Paper Words And Truths: A Look Inside The New Tommy Keene Retrospective

Tommy Keene You Hear Me: A Retrospective 1983-2009 (Second Motion), a two-CD collection out this week, neatly documents the erstwhile former MAGNET guest editor’s legendary power-pop career. The record treats longtime fans (and, hopefully, some converts) to more than three dozen favorites in addition to a few alternate versions and unreleased tracks (including a terrific acoustic “Black And White New York” and a fine cover of 20/20’s “Leaving Your World Behind”). MAGNET contributing editor Matt Hickey had the privilege of writing the brief liner notes accompanying the best-of. To help Keene sell at least six more records, Hickey’s You Hear Me notes are below, as is a live version of “Love Is A Dangerous Thing,” one of 10 bonus tunes available when buying the collection at the Second Motion site.

“Love Is A Dangerous Thing (Live)” (download):

A few years ago, before a Tommy Keene gig at Chicago’s Beat Kitchen, I told Tommy how much I was enjoying Moon, a live album documenting a Robert Pollard and the Ascended Masters arena show the band played opening for Pearl Jam. (Tommy was lead guitarist and keyboardist for the Pollard group and has also logged time with Boston Spaceships, another Pollard offshoot.)

His response? “Did you hear all of my mistakes?”

Well, no, I hadn’t. I wasn’t surprised he said that, however. For all of his talent—so clearly evident on the tracks comprising Tommy Keene You Hear Me—he’s almost always self-deprecating. Thing is, he needn’t be. Modesty is nice, sure, and it’d be a challenging task attempting to unearth a more generous gentleman in the human cesspool known as the music business. But over the last 28 years, his run as a solo singer-songwriter, it’d also be difficult to find a more consistent one than Tommy Keene.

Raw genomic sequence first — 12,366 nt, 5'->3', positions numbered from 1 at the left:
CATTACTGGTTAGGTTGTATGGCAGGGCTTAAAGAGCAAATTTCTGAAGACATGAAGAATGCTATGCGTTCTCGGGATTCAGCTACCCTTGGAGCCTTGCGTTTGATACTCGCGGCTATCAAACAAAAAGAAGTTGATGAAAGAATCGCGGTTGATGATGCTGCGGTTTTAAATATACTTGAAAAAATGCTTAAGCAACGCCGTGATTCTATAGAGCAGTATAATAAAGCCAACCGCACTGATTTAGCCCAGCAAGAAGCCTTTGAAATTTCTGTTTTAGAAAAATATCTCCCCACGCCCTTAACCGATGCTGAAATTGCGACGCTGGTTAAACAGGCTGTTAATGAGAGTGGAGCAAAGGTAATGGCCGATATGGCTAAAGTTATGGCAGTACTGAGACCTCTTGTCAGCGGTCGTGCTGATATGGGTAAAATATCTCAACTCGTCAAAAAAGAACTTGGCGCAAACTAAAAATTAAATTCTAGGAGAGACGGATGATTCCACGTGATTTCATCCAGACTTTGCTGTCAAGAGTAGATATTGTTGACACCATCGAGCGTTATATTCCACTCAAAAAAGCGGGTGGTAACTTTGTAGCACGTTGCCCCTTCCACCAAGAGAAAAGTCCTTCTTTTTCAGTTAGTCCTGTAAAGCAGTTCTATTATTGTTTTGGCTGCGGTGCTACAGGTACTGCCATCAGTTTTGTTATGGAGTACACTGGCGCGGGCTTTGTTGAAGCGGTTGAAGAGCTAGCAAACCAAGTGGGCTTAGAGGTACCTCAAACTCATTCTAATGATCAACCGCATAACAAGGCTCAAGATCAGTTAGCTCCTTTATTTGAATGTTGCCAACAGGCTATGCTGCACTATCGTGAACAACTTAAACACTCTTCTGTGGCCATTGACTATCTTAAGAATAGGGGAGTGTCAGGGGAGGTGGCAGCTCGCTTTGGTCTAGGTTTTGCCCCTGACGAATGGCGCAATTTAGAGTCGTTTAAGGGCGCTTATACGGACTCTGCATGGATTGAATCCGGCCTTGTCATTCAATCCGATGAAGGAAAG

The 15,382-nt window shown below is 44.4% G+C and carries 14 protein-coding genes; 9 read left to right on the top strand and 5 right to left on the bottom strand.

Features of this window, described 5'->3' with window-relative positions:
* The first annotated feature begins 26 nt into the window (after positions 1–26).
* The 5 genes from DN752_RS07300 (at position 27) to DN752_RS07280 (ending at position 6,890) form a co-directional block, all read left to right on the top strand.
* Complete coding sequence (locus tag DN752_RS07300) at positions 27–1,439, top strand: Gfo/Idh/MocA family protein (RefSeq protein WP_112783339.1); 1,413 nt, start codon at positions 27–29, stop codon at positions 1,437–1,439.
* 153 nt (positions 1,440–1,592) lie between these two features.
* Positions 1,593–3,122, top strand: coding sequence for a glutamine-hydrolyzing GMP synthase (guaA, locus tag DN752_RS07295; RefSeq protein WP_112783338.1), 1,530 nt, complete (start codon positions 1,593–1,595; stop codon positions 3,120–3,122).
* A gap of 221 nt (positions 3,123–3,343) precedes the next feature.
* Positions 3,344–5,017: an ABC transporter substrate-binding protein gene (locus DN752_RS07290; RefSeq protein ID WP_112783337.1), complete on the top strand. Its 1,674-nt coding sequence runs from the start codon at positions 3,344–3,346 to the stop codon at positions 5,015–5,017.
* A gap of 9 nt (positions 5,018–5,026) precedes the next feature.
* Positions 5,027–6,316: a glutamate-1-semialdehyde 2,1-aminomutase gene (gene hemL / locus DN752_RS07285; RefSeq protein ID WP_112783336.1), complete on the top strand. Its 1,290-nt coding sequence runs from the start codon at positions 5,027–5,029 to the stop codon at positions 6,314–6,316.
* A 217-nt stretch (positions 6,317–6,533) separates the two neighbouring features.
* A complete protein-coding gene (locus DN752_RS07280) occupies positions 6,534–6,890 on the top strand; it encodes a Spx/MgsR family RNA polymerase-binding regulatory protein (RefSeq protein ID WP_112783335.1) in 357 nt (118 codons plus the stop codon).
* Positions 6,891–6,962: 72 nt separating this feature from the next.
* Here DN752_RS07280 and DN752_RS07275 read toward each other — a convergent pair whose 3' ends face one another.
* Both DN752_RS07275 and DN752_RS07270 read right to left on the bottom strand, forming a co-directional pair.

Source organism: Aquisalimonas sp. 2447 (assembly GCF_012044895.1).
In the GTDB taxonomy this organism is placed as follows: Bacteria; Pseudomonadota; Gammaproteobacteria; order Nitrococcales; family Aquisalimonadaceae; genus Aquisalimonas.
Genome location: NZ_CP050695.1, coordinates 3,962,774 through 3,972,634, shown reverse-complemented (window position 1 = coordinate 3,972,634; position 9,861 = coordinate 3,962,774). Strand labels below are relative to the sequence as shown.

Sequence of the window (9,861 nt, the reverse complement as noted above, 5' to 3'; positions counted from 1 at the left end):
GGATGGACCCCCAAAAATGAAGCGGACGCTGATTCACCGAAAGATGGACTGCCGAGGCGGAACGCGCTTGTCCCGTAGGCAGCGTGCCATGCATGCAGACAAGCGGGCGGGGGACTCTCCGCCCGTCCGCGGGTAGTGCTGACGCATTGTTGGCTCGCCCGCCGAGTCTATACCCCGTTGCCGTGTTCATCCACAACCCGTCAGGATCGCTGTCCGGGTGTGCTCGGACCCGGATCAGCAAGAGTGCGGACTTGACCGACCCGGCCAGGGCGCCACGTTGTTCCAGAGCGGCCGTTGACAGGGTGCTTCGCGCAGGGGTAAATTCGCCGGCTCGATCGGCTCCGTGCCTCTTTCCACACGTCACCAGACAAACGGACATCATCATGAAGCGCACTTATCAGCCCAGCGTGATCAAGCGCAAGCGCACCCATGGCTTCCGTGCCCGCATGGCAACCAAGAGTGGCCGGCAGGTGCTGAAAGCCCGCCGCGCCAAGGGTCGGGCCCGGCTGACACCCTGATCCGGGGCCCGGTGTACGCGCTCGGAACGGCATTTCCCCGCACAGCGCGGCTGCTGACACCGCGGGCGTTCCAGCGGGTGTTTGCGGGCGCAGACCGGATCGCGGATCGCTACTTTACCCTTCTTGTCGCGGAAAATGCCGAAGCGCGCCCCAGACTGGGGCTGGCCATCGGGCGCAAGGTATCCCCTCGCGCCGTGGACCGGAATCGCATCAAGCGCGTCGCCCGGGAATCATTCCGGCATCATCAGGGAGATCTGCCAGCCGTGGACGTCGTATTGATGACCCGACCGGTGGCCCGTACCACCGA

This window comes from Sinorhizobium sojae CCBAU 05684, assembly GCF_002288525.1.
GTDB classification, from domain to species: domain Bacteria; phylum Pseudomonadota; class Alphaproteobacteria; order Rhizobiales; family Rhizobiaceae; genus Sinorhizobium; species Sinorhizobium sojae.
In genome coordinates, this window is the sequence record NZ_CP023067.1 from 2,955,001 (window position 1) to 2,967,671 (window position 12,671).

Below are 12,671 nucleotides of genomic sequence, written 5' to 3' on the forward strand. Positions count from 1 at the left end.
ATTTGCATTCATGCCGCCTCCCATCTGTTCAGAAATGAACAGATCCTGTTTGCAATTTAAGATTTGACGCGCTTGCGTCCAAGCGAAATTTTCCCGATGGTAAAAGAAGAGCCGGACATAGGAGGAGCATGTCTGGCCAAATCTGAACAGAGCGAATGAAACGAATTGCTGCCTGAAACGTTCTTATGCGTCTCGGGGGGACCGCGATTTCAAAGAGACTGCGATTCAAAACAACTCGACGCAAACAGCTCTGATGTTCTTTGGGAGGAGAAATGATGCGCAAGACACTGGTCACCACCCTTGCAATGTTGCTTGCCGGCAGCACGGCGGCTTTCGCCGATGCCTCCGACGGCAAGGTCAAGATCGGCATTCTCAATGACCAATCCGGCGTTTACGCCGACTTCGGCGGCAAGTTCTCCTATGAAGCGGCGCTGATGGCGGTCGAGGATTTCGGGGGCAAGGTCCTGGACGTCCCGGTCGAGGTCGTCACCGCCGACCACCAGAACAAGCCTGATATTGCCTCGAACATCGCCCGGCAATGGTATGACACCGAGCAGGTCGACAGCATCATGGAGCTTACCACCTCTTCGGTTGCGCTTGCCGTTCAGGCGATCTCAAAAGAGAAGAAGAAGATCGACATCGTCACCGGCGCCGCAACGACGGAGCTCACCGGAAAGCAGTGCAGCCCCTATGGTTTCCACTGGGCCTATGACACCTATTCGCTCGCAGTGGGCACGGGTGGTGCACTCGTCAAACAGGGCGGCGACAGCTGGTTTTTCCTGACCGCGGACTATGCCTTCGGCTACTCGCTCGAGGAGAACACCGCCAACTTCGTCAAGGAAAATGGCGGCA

Branded early as a power-popper, Tommy initially disavowed that tag and its limitations, calling it a target on his back. He grew to accept it, grudgingly perhaps, once he came up with his own standard of artists that fit the genre: the Beatles, the Replacements, the Byrds, Guided By Voices, rather than the stereotypically skinny-tied bands of that ilk. Tommy’s worn a thin tie a time or three, but he’s always fit in more with the former than the latter.

This is not about me, lucky for you, but a little context: I first heard Tommy on the radio—imagine that, and it wasn’t a college station!—while studying at Ohio University in the fall of 1986. It was his live cover of Lou Reed’s “Kill Your Sons,” from the Run Now EP, which I skipped class to buy the next day. I was transfixed from the intro—“This is a song by one of America’s great heroes, Lou Reed. It’s called ‘Kill Your Sons’”—to the lengthy, face-melting solo that ends it.

By coincidence, I found myself in the Washington, D.C., area, Tommy’s old stomping grounds (he grew up in nearby Bethesda, Md.) post-graduation, so not only was I treated to a number of shows at the old, beloved 9:30 Club, I was able to procure his second LP, Songs From The Film, in a local record shop days after arrival. I’m proud to say Songs is my favorite record of all time, one of a handful of constants making up the soundtrack of my life.

When Based On Happy Times came out in 1989, I hadn’t been able to get to the store the Tuesday it was released. I had a friend buy it for me, and since he was a cheapskate, he taped it for himself and gave me the CD (which I still have, and, no, I won’t sell it) after I reimbursed him. We sat around the following Saturday afternoon, drinking beers and contemplating why Tommy wasn’t a star.